Up this morning with a cup of Kenyan coffee from the percolator, a nice coffee. I think of Isak Dinesen's Out of Africa, where she, a Danish woman, owned a coffee plantation. She was also a writer and wrote a beautiful account of her time there. TarBaby woke me up early and wouldn't let me get back to sleep, so I got up and read some more in the Ralph Stanley memoir. There's not a weak page in it, to my way of seeing.
Approaching the end and I don't like that. Thinking about starting over on first page again.
It is looking like Ralph talked into a recording device and this writer the publisher sent to him, Eddie Dean, put Ralph's words on paper. I came across some pages where Ralph is by himself on his bus at night unable to sleep, talking about the road, buying the big bus, having his own private quarters. He's sitting beside the window black with night telling stories from the past. It was during that part that I could see Ralph talking about his life to tell us, his fans about a life worth telling.
Ralph said of Carter that he talked about what he was going to do when he was well, up to the day before the day he died. He said Carter liked his life and thought it didn't get better than life on earth in his place and time. It brought Jr to mind; he was the same way. Up to the very end he would think about and talk about what he was going to do when he was better. Jr liked his life, didn't see anything to look forward to in the hereafter when it is fine here. It doesn't get better somewhere else. Both men loved to work. Jr loved sawmilling and tractor mechanicing. Carter loved performing and writing the songs, the band, riding the roads, like that's as good as it gets.
I wanted to play some more Stanley Brothers this morning. Last week I played early Stanley Brothers when they sang in a harmonizing way like the Blue Sky Boys. Later, the Primitive Baptist within came forward and they sounded more like the old way of singing. I wanted to continue that progression, play some more from the later years and then some from when Ralph went on his own. I wanted to span the period of time when Carter & Ralph transitioned to Ralph and see what he did with it. Ralph was apprehensive about taking on the up front singing role. He felt that was Carter's and his was tenor. On his own, Ralph brought singers in to sing lead and he sang tenor to them.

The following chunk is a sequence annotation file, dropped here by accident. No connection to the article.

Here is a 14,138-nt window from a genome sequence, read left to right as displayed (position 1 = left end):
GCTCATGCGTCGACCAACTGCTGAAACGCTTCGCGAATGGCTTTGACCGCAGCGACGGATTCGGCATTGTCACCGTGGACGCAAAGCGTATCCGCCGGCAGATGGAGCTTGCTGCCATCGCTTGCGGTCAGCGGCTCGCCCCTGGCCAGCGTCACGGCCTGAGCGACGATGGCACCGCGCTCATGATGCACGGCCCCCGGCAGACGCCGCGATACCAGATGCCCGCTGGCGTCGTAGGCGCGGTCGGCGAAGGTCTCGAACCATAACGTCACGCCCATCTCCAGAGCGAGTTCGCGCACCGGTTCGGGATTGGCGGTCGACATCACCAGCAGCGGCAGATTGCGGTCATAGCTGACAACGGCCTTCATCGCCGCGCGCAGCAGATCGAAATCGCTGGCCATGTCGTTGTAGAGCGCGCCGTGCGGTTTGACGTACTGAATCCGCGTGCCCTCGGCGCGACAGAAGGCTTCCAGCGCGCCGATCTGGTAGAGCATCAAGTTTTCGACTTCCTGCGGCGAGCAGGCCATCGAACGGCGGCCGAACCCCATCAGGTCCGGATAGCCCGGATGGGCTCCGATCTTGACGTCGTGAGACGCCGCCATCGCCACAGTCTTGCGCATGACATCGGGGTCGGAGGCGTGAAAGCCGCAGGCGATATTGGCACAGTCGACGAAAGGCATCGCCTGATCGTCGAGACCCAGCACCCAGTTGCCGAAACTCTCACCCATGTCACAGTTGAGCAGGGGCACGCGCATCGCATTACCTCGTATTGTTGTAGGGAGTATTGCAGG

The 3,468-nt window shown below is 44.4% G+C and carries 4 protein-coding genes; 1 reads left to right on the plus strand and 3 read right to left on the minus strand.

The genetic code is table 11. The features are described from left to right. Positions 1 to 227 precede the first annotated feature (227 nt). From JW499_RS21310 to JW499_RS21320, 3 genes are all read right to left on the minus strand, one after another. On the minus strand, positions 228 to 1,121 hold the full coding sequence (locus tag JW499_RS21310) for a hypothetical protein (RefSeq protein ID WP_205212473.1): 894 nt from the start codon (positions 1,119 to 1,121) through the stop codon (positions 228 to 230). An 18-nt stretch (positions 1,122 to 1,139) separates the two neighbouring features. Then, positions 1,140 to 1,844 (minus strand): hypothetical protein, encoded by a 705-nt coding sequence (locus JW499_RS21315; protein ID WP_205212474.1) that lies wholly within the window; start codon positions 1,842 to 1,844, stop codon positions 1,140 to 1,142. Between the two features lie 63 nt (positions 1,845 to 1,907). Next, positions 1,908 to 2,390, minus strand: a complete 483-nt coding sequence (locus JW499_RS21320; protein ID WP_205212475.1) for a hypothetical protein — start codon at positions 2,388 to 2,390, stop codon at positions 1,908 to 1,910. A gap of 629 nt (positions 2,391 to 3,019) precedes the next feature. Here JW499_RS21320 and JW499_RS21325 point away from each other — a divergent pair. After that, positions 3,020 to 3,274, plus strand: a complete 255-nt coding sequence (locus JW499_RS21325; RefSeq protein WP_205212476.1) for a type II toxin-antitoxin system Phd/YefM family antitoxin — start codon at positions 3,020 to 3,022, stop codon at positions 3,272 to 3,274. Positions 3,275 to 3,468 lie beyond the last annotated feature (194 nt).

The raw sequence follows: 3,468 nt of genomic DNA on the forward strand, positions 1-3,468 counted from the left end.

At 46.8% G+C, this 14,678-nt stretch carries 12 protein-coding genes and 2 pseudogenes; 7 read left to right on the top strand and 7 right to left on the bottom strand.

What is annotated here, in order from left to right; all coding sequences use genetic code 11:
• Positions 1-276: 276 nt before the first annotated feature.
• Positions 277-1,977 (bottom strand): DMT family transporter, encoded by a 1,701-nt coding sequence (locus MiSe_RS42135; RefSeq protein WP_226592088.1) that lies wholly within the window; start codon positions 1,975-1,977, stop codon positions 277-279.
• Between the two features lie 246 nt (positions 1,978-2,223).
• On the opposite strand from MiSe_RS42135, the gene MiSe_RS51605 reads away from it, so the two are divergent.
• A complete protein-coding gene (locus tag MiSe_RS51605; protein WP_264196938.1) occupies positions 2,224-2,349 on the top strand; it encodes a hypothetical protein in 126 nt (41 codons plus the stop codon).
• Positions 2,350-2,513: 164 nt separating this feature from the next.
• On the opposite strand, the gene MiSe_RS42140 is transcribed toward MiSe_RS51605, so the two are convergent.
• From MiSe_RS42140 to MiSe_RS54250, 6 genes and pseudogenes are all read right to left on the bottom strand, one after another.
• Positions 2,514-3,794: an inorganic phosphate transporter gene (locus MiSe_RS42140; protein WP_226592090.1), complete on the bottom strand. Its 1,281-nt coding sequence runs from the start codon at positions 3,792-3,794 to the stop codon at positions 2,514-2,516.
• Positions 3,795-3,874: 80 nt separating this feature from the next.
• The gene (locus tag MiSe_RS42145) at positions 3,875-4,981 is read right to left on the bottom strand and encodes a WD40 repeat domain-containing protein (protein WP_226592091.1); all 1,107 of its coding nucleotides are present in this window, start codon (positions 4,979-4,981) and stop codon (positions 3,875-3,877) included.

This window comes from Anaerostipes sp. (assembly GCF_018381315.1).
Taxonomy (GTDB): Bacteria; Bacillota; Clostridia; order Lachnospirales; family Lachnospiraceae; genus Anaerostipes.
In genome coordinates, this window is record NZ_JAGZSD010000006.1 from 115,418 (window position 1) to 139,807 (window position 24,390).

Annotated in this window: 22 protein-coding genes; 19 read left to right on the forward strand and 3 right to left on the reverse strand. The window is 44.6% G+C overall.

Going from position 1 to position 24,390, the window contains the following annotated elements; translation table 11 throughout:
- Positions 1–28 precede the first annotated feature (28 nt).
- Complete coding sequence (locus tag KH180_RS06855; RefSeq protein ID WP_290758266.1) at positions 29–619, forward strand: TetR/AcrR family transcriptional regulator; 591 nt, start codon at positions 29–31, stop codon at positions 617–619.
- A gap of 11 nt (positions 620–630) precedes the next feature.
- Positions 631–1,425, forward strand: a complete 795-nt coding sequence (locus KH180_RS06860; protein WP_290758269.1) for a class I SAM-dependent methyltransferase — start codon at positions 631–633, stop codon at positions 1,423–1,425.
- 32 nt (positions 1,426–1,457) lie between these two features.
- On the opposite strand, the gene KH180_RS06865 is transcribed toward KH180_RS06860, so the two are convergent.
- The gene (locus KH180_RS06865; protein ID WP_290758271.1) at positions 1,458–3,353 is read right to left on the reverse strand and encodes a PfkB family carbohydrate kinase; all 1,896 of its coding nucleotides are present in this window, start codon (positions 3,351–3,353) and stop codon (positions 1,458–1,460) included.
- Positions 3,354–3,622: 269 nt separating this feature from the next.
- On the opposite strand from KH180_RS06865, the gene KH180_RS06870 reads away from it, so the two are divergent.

Larry Sparks was the first Carter replacement. Jimmy Martin was on that first album of Ralph Stanley and the Clinch Mountain Boys. He sang half a dozen or so songs on it. Larry Sparks sang about that many and Ralph sang lead on several. What a band they had. Curly Ray Cline played fiddle and Melvin Goins rhythm guitar, both of the Lonesome Pine Fiddlers, Goins from Surry County. Earl Taylor played mandolin with Jim McCall playing bass, both of them SW Virginia boys. McCall is one of the great guitar pickers of the time. He and Taylor were the foundation of their band the Stoney Mountain Boys. Art Wooten made music with them in and around 1953. They were a high-powered bluegrass band. This was 1967.
Played 11 songs by Stanley Brothers from the album, An Evening Long Ago, and from their later King recordings. Then 6 by Ralph Stanley in his first time out on his own. Ralph and Carter Stanley are the most beloved artists I play on the radio show. I believe I could play nothing but Stanley Brothers and Ralph Stanley and everyone would love it. Since I believe everyone listening is a Ralph Stanley fan, I wanted to get a feel for what he was doing musically in the time of Carter's passing when Ralph had to make perhaps the most difficult decision of his life.
I wanted to end the show today with a 5 minute singing of Amazing Grace by the Primitive Baptists at the Woodruff church house in Cherry Lane. Somebody recorded them and it's on a cd. I don't know how to tell you to get one. Maybe you can ask someone you know who is a Primitive Baptist. Well, it's beautiful. I took up the whole time of the show with the Stanley Brothers. But, Sue let me play it first song of the next hour, gospel hour. Oh, it was beautiful. They sang it so well.